warning: controversy brewing
Brook Farm backers criticize Glynwood's bid for parcel of land
By Jeremiah HorriganTimes Herald-Record
Published: 2:00 AM - 06/05/13
NEW PALTZ — At first glance, Glynwood would appear to be the ideal new resident to an alternative-minded community that's shown deep and long support for community farming.
Glynwood is a successful not-for-profit farming organization based in Putnam County that has ambitious plans to establish a green, state-of-the-art "farm business incubator" in the shadow of the Shawangunk Ridge, where a new breed of farmers would be shown the ways of modern sustainable farming.
But because some of the land in question is currently leased to an existing operation known as the Brook Farm Project, Glynwood was roundly criticized at a meeting Tuesday evening by the very sorts of people who could usually be expected to welcome them with open arms.
Many of those who packed Deyo Hall at Historic Huguenot Street were members of Brook Farm Project's CSA who were upset that the current management would not be allowed to remain on the land. The project's interim lease, which is held by the philanthropic Open Space Institute, is up at the end of the year.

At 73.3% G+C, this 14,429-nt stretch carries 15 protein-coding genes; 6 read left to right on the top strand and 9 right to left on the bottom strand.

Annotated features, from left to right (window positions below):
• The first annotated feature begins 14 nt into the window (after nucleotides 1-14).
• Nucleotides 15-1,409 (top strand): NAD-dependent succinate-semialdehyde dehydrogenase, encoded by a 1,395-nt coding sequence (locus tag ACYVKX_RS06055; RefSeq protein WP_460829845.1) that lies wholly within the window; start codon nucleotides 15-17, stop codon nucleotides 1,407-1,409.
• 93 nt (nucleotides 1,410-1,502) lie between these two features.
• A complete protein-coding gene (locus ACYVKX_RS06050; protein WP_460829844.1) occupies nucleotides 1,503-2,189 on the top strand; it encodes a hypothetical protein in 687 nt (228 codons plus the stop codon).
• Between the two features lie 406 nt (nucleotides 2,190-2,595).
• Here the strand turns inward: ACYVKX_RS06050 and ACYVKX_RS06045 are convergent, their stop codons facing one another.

And while several of the more than 75 people attending the meeting praised Glynwood's vision and its concern for the future of farming, many more said they felt Glynwood didn't understand or pay adequate attention to Brook Farm or to the New Paltz community in general
Linda Gluck, a Brook Farm member who is also a member of the Mohonk Preserve, which now manages the 323-acre parcel, said, "I feel this is a corporate version of how things develop and I can't support it."
Kathleen Frith, president of Glynwood, spent much of the meeting assuring the audience that there would be a place for members of the Brook Farm Project, including manager Creek Iversen, as plans continue to be made.
"This is not a hostile corporate takeover," she said. "This is a really, really good thing for the Hudson Valley."